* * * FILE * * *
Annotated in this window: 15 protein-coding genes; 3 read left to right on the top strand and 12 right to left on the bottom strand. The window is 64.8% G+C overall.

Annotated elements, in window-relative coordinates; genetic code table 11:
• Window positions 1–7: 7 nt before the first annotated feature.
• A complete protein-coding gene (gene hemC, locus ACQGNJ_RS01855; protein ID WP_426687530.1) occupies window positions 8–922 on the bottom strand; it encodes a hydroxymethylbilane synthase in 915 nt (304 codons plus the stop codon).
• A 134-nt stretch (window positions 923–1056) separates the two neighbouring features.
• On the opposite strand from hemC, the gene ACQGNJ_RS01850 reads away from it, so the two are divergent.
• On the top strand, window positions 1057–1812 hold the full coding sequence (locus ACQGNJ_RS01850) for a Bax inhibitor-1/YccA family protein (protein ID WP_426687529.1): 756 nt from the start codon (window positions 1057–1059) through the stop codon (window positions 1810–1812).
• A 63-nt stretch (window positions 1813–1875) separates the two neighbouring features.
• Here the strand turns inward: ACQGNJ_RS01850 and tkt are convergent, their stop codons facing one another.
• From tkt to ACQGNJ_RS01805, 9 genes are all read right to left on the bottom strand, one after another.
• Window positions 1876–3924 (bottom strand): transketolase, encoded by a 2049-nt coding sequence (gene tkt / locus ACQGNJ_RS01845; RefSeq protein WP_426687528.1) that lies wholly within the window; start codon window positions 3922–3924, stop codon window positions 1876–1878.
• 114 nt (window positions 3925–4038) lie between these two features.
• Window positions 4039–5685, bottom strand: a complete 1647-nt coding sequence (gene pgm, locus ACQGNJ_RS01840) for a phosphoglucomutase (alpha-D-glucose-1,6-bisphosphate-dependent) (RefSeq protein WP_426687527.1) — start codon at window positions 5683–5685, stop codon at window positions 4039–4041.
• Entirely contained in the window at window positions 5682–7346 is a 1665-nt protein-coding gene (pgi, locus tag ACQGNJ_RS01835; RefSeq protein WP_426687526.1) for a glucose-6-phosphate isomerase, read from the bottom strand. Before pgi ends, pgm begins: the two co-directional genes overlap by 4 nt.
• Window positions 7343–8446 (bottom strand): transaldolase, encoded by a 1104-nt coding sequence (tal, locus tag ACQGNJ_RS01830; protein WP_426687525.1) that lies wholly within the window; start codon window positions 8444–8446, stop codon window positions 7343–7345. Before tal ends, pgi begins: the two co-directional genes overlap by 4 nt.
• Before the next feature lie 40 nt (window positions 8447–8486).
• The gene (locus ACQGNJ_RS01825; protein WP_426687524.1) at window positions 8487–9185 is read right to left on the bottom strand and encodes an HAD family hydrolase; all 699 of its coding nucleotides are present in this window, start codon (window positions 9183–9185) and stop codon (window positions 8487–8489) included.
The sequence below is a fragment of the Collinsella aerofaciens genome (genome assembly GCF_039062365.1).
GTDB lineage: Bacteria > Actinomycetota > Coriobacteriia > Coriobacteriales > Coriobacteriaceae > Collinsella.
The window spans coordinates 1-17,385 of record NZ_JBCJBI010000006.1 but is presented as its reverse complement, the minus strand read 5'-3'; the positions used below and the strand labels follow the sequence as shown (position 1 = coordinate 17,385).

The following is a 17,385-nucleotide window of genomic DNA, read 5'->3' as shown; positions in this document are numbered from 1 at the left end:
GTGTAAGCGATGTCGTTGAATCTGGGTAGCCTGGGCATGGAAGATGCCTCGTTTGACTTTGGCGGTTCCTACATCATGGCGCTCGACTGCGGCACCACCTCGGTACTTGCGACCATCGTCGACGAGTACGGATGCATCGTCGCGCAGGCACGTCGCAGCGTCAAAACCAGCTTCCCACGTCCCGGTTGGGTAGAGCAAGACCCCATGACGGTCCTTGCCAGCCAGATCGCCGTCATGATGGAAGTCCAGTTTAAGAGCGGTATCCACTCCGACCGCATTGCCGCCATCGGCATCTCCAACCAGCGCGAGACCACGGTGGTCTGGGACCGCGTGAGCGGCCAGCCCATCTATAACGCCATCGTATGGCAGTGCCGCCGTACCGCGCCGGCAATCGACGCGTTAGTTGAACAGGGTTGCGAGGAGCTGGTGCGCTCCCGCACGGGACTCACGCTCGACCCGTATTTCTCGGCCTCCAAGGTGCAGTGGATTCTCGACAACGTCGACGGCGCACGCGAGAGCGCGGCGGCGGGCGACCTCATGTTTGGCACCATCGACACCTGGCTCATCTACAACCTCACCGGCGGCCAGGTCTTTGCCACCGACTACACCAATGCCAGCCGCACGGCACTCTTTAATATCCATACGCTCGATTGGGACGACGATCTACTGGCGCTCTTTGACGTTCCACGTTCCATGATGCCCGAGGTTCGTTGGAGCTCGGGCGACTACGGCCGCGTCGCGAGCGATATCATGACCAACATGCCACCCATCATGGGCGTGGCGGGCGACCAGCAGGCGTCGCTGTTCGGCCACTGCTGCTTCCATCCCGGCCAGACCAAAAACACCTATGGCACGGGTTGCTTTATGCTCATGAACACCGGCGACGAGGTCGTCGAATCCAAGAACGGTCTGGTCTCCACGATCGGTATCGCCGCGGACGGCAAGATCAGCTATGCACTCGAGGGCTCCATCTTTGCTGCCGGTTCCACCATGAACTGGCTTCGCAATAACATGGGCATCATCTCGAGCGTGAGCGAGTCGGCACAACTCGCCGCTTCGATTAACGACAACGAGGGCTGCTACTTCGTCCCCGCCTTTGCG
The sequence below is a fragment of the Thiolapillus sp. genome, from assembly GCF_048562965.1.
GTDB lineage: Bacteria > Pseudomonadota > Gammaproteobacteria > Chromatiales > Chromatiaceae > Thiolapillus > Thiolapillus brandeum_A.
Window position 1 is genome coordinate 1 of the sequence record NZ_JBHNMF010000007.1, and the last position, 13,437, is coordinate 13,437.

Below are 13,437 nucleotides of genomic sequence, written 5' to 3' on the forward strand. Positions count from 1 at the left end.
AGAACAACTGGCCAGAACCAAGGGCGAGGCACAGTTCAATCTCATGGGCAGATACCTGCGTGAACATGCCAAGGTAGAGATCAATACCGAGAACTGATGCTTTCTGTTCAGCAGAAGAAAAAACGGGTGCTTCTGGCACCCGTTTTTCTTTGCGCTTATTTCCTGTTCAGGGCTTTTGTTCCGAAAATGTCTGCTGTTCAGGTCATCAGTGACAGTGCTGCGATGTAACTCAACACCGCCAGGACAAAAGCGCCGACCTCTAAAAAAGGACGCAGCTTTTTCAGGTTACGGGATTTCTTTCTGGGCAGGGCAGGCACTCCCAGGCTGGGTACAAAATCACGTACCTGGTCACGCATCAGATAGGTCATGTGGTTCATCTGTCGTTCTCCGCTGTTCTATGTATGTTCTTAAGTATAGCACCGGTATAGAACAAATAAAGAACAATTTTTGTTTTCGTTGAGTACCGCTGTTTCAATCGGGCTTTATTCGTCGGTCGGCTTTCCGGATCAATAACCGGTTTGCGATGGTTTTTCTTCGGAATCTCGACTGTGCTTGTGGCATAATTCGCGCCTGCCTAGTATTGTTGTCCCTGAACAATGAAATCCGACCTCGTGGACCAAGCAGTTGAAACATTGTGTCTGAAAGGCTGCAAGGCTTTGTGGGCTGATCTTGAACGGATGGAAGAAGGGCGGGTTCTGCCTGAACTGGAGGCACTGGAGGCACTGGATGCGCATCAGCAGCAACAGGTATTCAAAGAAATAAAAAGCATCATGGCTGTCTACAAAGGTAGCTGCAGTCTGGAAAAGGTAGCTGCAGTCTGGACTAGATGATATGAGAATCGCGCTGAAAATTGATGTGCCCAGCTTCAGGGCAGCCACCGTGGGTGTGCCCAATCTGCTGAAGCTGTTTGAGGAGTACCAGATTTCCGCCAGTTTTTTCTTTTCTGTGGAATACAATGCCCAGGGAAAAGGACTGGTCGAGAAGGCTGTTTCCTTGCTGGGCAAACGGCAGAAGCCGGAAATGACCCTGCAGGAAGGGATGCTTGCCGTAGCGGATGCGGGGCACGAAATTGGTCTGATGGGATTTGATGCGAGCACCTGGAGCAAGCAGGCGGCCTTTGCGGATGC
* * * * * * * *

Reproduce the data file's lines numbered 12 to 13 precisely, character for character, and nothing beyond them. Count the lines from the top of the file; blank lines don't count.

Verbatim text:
• 114 nt (window positions 3925–4038) lie between these two features.
• Window positions 4039–5685, bottom strand: a complete 1647-nt coding sequence (gene pgm, locus ACQGNJ_RS01840) for a phosphoglucomutase (alpha-D-glucose-1,6-bisphosphate-dependent) (RefSeq protein WP_426687527.1) — start codon at window positions 5683–5685, stop codon at window positions 4039–4041.